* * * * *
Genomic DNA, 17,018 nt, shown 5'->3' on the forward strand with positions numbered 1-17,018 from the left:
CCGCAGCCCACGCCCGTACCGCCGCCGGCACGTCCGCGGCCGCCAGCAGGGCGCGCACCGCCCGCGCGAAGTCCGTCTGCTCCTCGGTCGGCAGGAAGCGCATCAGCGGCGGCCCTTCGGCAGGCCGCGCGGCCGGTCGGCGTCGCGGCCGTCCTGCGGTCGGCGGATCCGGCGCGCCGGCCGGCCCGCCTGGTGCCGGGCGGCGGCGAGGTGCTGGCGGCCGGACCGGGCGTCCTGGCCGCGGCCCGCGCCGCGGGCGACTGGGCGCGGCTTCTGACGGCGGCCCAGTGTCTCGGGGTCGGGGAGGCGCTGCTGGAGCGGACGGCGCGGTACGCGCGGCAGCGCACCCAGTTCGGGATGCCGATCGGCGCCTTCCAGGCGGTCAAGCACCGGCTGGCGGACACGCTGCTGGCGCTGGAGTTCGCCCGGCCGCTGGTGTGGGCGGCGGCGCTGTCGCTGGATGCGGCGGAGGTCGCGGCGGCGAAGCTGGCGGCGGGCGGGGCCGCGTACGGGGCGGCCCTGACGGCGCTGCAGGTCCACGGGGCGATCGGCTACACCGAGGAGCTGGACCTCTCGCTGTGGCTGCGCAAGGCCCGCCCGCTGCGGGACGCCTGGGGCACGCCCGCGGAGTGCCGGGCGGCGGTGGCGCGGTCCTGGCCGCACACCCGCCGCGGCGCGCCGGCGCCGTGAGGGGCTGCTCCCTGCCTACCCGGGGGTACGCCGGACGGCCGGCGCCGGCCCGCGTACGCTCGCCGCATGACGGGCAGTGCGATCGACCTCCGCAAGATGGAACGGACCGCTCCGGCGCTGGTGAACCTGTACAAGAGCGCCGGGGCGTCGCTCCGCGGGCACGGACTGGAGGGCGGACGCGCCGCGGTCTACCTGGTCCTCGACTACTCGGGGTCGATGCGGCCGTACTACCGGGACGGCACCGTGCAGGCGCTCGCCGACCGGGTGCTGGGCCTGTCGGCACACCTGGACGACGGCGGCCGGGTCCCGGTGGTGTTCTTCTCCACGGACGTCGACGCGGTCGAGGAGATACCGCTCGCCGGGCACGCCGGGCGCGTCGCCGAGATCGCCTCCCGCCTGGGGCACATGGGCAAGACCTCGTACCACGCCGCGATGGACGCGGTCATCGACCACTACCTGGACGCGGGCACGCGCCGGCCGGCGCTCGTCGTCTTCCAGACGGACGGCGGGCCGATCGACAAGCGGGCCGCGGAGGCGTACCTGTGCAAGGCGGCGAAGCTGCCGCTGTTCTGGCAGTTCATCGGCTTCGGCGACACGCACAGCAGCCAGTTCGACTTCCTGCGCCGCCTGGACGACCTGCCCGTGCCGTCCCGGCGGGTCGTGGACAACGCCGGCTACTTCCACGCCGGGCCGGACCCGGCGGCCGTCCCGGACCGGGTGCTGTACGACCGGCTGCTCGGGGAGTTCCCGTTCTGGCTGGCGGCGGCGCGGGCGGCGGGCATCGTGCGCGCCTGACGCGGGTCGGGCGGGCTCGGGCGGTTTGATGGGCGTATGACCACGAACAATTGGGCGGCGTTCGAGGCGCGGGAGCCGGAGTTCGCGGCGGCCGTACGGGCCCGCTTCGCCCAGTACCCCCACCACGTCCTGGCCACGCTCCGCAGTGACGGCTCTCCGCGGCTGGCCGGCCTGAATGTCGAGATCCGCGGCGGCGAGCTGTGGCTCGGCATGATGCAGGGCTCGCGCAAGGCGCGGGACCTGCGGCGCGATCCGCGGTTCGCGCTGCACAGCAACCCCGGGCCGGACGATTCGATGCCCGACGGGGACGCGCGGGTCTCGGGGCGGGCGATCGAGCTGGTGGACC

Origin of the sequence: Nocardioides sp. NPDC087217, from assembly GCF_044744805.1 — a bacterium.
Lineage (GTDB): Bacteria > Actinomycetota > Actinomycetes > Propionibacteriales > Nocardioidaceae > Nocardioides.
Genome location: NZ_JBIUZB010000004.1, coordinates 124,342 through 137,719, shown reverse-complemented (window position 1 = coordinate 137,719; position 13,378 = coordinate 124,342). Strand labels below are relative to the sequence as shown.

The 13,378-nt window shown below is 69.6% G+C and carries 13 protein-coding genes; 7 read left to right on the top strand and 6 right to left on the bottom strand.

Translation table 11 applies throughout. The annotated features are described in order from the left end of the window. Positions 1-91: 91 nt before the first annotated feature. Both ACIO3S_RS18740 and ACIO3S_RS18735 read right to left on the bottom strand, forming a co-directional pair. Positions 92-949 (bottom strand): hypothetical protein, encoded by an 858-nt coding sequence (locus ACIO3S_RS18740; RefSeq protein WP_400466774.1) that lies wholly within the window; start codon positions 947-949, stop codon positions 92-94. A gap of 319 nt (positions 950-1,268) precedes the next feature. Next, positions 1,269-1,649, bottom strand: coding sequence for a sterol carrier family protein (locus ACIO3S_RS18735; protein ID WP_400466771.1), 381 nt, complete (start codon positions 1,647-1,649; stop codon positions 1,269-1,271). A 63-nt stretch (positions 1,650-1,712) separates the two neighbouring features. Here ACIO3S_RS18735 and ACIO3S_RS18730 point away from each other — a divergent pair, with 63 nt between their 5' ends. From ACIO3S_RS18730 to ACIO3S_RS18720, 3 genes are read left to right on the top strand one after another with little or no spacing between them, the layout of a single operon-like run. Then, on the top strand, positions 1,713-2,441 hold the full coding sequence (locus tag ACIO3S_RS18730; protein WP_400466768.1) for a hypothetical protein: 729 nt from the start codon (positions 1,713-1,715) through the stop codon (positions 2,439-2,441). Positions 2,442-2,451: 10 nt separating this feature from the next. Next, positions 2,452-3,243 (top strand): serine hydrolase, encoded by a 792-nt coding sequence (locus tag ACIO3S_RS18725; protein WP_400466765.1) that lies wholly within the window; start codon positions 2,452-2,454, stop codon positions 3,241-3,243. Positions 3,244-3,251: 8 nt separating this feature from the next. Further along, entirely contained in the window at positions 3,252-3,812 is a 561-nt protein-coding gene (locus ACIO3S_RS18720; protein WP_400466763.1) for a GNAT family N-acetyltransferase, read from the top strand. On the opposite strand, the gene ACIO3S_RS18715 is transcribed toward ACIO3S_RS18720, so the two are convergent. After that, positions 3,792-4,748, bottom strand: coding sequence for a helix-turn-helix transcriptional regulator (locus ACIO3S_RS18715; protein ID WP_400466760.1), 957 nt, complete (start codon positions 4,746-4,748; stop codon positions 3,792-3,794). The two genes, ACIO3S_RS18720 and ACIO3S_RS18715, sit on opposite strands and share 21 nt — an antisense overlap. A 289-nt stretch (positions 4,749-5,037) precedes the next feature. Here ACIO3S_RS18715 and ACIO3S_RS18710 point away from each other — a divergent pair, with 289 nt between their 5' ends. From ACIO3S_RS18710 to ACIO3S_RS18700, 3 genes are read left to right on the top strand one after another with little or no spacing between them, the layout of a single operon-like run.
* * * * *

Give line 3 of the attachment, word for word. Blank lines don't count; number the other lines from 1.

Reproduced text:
Origin of the sequence: Nocardioides sp. NPDC087217, from assembly GCF_044744805.1 — a bacterium.